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HRM Rejection Letter to Bellefontaine

By Richard Bell

Summary: HRM's Planning Department has rejected the rezoning application from Lawrence Bellefontaine's Kiann Management Limited of a site on Highway 7 in Porters Lake for use as a construction and demolition debris (C&D) recycling plant. 

The letter below from HRM Principal Planner Thea Langille to Lawrence Bellefontaine, head of Kiann Management Limited, lays out the Planning Department’s principal reasons for rejecting Kiann Management’s request to rezone a parcel of land on Route 7 in Porters Lake for use as a construction & demolition debris (C&D) recycling plant:

  1. Incompatibility given proximity to 2 designated regional Rural Growth Centres
  2. Traffic congestion because of the long distance from Highway 107
  3. Inadequate buffering and screen, in part due to the 2008 forest fire, to reduce visual and/or noise in surrounding residential development

As for public opposition, Langille does note: “The vast majority of community members have requested the rejection of the application by the Municipality.”

 

Letter Text

August 29th, 2016

Lawrence Bellefontaine

Kiann Management Limited

160 Fountaine Court

West Chezzetcook, NS

B0J 1N0

Dear Mr. Bellefontaine,

 Re: Case 19800: Application by Kiann Management Limited to rezone 14.7 acres from the RE (Rural Enterprise) zone to CD-2 (C&D Materials Processing Facilities) zone to permit a Construction and Demolition Waste Processing Facility at PID 40740276, Highway 7, Porters Lake. [original emphasis]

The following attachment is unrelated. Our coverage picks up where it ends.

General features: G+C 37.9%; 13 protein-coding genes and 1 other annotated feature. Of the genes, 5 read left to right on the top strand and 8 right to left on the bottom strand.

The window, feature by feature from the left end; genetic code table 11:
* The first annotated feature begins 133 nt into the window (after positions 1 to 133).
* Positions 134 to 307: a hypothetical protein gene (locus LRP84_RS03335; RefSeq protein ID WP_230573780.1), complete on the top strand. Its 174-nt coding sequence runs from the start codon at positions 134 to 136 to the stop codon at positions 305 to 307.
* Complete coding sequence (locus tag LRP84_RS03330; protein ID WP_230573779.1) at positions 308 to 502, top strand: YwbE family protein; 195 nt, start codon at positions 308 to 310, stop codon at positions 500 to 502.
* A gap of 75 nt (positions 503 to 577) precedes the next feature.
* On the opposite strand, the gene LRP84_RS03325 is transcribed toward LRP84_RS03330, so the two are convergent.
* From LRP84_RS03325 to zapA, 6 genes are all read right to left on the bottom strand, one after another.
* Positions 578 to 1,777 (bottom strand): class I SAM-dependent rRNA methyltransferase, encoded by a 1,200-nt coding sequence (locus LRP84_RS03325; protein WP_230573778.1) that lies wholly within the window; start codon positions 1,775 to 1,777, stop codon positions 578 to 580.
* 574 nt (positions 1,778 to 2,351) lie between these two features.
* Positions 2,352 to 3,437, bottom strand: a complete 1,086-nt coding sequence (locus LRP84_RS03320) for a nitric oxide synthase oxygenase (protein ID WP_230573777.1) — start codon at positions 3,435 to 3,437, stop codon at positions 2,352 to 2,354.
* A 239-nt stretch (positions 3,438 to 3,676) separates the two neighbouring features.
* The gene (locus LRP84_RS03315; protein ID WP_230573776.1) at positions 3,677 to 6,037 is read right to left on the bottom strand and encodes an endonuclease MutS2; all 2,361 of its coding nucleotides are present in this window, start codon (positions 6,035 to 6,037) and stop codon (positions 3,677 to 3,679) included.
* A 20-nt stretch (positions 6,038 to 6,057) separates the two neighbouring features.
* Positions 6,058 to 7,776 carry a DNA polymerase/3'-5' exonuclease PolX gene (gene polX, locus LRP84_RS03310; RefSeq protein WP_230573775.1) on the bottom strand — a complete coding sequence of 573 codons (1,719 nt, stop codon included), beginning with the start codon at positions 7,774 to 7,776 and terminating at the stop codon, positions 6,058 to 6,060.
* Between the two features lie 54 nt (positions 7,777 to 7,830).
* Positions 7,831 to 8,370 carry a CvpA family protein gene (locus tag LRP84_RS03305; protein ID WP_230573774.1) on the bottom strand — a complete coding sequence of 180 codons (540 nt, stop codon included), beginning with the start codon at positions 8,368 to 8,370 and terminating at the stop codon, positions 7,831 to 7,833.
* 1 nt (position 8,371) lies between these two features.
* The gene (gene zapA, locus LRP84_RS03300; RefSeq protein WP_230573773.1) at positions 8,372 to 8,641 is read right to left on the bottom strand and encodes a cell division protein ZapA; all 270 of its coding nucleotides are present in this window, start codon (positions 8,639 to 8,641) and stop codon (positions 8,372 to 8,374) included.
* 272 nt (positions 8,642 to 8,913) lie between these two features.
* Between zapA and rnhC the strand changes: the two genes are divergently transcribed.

Thank you for the opportunity to meet on August 29th, 2016 to discuss the above noted application. This letter is intended to summarize the discussions of the meeting.

Public Consultation Process

The public consultation stage of this rezoning application has been completed. Public consultation consisted of a HRM Planning Applications website, a Frequently Asked Question sheet and 2 full day Open Houses in Lake Echo (March 2 and May 7). The Open Houses were the major component of the public consultation process for this proposal. Staff hosted two open house format engagement sessions with the public. More than 200 residents from the Porters Lake, Lake Echo, Minesville and Preston communities attended. Staff received 118 responses to the written questionnaire that was provided at the Open Houses. We also received additional feedback via comment boards, as well as by email. The community feedback collected for this application is being summarized in a Community Engagement report. The report is being finalized and will be available in the near future. To summarize the report, the major concerns expressed by the community were the existing site conditions, location suitability, environmental impacts, and traffic and road suitability. The vast majority of community members have requested the rejection of the application by the Municipality.